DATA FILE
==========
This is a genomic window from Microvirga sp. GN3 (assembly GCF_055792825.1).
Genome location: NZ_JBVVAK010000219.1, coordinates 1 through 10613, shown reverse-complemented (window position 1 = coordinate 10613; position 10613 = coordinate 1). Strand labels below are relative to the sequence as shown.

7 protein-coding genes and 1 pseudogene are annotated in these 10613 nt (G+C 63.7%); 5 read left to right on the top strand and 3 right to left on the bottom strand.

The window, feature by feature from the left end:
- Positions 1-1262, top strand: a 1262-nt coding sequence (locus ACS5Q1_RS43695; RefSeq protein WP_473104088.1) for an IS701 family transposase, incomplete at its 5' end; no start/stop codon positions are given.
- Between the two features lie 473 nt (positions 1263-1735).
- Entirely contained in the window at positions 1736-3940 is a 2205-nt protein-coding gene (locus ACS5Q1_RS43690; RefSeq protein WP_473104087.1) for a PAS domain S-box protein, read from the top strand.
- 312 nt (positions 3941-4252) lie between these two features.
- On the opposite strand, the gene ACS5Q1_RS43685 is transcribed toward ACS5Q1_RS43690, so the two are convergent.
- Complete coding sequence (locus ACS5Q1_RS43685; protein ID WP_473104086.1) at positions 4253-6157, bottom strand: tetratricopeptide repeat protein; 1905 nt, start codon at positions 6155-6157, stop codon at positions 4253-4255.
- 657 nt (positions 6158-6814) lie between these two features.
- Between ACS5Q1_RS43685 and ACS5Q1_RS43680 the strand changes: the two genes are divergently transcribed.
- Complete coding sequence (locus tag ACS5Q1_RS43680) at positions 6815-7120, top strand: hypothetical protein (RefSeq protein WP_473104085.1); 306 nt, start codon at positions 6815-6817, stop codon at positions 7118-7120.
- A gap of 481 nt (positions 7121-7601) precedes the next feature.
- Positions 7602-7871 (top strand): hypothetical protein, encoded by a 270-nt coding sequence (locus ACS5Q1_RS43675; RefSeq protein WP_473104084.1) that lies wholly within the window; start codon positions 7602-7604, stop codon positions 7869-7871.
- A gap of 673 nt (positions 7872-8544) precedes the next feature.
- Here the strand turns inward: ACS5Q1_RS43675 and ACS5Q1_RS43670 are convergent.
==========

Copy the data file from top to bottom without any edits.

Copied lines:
This is a genomic window from Microvirga sp. GN3 (assembly GCF_055792825.1).
Genome location: NZ_JBVVAK010000219.1, coordinates 1 through 10613, shown reverse-complemented (window position 1 = coordinate 10613; position 10613 = coordinate 1). Strand labels below are relative to the sequence as shown.

7 protein-coding genes and 1 pseudogene are annotated in these 10613 nt (G+C 63.7%); 5 read left to right on the top strand and 3 right to left on the bottom strand.

The window, feature by feature from the left end:
- Positions 1-1262, top strand: a 1262-nt coding sequence (locus ACS5Q1_RS43695; RefSeq protein WP_473104088.1) for an IS701 family transposase, incomplete at its 5' end; no start/stop codon positions are given.
- Between the two features lie 473 nt (positions 1263-1735).
- Entirely contained in the window at positions 1736-3940 is a 2205-nt protein-coding gene (locus ACS5Q1_RS43690; RefSeq protein WP_473104087.1) for a PAS domain S-box protein, read from the top strand.
- 312 nt (positions 3941-4252) lie between these two features.
- On the opposite strand, the gene ACS5Q1_RS43685 is transcribed toward ACS5Q1_RS43690, so the two are convergent.
- Complete coding sequence (locus ACS5Q1_RS43685; protein ID WP_473104086.1) at positions 4253-6157, bottom strand: tetratricopeptide repeat protein; 1905 nt, start codon at positions 6155-6157, stop codon at positions 4253-4255.
- 657 nt (positions 6158-6814) lie between these two features.
- Between ACS5Q1_RS43685 and ACS5Q1_RS43680 the strand changes: the two genes are divergently transcribed.
- Complete coding sequence (locus tag ACS5Q1_RS43680) at positions 6815-7120, top strand: hypothetical protein (RefSeq protein WP_473104085.1); 306 nt, start codon at positions 6815-6817, stop codon at positions 7118-7120.
- A gap of 481 nt (positions 7121-7601) precedes the next feature.
- Positions 7602-7871 (top strand): hypothetical protein, encoded by a 270-nt coding sequence (locus ACS5Q1_RS43675; RefSeq protein WP_473104084.1) that lies wholly within the window; start codon positions 7602-7604, stop codon positions 7869-7871.
- A gap of 673 nt (positions 7872-8544) precedes the next feature.
- Here the strand turns inward: ACS5Q1_RS43675 and ACS5Q1_RS43670 are convergent.